What is proposed by the sensible organization is not new but a return to past skills that have often been overtaken by the bureaucratization of the workplace—a process that, in many instances, is itself a result of ICT-driven change.
Key Terms in this Chapter
Cynefin Framework: Defined by Figure 1 (adapted from Wikipedia).
Network Centricity/Centrism: Large bureaucratic organizations, and the people who work in them, are facing rapid and substantial changes which require new understandings, skills, and capabilities for the network-centric environment. In some of the early literature, the term ‘network-centric’ only referred to the connectivity achieved through technological networks, in particular the Internet and Web-enabled applications. However its connotation has expanded as ICT networks and applications are transforming the ways in which people gather, share and process information and knowledge, and consequently, on the ways they make decisions to act. This is having an impact in organizations: on their structures, their ways of working, on organizational learning, as well as on the ways people collaborate and form social networks. Many organizations are now hybrids of a traditional hierarchy, with a limited command and control structure, and a network-centric configuration allowing the emergence of self-directed groups. The domain of network-centrism now encompasses the organizational, social and cultural as well as the technical aspects of working in these changing, hybrid environments.
Sensible Organization: There are many things about work in today’s organizations that just do not make sense. We observe contradictions, stresses, and tensions everywhere. The advancements of science and technologies, which promised to take away the drudgery of the human condition do not seem to have fulfilled their promise. We have replaced ‘drudgery’ with the new disease of ‘affluenza’. We fondly reflect on the creativity and community spirit of pre-industrial age cottage industries and the subsequent de-humanization of the workforce in the assembly line of factories of the industrial age. The notion of ‘sensible organization’ is a return to the human and social values that have disappeared in the modern workplace. Sensible assumptions about most modern organizations, which have complex hybrid structures consisting of hierarchies and networks, is that they are often more like organic ecosystems than machines. Moreover, it makes sense to adopt the position that this mechanistic-organic hybrid is now a natural state of affairs and should not be resisted. Indeed this creates an ideal context for innovation, creativity, and growth—a context in which rational planning should give way to processes that stimulate patterns of propitious emergent activity with an emphasis on sense-making, unstructured decision making, and shared situational awareness.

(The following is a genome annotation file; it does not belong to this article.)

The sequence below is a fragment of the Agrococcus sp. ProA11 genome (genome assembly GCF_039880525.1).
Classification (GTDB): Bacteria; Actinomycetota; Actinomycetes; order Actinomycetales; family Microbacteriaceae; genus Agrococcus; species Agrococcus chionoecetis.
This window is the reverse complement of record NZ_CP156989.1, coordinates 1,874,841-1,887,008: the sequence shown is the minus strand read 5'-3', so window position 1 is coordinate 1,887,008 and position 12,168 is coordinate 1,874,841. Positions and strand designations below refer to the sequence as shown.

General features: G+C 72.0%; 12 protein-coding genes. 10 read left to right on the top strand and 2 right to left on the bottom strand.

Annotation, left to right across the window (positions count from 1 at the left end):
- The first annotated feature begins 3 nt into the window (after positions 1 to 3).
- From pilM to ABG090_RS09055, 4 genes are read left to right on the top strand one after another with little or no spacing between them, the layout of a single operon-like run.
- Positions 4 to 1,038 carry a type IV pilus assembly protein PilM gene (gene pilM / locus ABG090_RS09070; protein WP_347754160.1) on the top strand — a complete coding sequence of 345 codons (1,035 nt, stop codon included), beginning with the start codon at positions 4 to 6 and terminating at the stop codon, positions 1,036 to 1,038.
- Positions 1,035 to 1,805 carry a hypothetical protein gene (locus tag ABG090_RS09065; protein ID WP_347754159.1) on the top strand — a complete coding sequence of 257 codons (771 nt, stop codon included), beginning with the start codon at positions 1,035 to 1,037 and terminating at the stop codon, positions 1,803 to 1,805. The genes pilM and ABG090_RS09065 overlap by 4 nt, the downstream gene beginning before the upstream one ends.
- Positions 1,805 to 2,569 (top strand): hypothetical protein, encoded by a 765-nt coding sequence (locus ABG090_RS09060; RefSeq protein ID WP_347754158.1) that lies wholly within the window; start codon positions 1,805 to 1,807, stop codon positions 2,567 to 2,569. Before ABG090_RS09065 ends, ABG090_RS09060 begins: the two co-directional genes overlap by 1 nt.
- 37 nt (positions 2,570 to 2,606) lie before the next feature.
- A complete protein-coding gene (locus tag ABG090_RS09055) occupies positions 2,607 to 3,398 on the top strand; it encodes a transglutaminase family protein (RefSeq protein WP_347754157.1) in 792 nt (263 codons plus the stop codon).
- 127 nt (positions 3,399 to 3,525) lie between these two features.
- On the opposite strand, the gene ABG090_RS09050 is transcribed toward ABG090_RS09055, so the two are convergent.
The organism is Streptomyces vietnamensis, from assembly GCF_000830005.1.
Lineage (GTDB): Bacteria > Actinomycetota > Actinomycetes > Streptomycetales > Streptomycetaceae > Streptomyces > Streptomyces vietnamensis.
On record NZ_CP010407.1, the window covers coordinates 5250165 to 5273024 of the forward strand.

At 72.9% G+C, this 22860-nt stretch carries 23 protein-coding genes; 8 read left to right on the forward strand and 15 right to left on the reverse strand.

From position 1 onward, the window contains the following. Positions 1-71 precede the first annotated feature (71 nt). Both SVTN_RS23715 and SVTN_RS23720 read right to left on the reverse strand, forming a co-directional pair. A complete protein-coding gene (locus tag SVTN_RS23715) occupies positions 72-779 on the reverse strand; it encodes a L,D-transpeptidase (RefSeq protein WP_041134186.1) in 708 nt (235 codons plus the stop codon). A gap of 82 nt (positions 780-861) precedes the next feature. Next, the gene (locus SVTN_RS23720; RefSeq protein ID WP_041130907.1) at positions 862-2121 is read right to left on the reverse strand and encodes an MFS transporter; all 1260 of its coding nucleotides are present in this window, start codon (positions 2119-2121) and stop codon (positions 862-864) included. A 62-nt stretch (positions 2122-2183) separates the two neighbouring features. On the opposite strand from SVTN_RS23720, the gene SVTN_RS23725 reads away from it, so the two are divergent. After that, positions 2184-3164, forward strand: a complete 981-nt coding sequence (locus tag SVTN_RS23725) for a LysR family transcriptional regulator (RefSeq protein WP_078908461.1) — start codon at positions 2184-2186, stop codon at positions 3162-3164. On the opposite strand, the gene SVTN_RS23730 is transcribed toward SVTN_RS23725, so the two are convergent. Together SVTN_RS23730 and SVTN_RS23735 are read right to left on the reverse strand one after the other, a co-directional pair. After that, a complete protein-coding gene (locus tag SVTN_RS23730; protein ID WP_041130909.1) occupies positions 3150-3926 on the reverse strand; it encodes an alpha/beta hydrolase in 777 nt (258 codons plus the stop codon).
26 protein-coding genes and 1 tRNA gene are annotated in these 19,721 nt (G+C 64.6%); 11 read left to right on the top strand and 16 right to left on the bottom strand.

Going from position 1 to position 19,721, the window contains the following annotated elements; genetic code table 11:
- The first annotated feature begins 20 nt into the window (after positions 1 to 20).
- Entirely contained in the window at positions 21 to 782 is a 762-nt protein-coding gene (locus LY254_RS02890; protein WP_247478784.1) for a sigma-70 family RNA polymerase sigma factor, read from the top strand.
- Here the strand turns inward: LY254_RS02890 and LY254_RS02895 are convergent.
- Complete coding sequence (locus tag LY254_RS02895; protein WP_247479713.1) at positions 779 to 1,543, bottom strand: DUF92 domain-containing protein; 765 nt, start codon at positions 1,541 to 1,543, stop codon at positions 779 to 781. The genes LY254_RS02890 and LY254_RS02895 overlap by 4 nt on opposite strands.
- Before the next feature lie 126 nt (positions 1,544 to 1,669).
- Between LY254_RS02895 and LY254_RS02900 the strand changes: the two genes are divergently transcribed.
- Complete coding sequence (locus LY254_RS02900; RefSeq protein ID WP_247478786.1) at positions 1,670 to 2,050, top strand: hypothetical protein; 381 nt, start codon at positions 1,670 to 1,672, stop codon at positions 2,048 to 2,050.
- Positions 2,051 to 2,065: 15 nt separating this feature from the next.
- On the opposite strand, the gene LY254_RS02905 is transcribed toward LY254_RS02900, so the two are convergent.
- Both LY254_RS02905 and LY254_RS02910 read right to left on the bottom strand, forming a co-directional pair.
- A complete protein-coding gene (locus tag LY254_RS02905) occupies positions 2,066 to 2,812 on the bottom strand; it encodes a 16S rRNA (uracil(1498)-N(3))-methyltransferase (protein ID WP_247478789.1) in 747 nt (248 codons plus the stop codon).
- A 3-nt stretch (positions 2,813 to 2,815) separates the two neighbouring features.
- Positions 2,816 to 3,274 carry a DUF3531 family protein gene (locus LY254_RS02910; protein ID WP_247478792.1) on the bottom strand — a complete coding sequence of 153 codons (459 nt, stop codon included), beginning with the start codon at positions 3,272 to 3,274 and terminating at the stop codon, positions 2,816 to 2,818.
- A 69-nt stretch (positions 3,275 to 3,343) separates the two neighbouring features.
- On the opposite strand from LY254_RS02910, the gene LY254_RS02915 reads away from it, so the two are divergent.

Social Software (or Social Technology): A new civil digital culture has taken hold, in which so-called ‘social’ and/or ‘conversational’ technologies are providing unprecedented opportunities for everyday civil user activities. The attraction of these social technologies is their low cost, intuitive functionality, and connectivity. Social technologies provide computer-mediated environments that use applications such as Weblogs (blogs), Wikis, chatrooms, and various Web-based groupware systems. They support new forms of informal, network-centric interaction and activity between people, allowing and enhancing informal access to create and distribute information. These technologies empower ordinary people to have a global presence for business, political and social purposes. The new social technologies are tools of a rising digital democracy that provide users with a new flexibility and independence to support collective actions, knowledge sharing and decision making by self-directed groups. Social technologies, which support cooperative socio-technical systems, are being appropriated by enlightened enterprises which are transforming from traditional hierarchical structures to more network-centric configurations.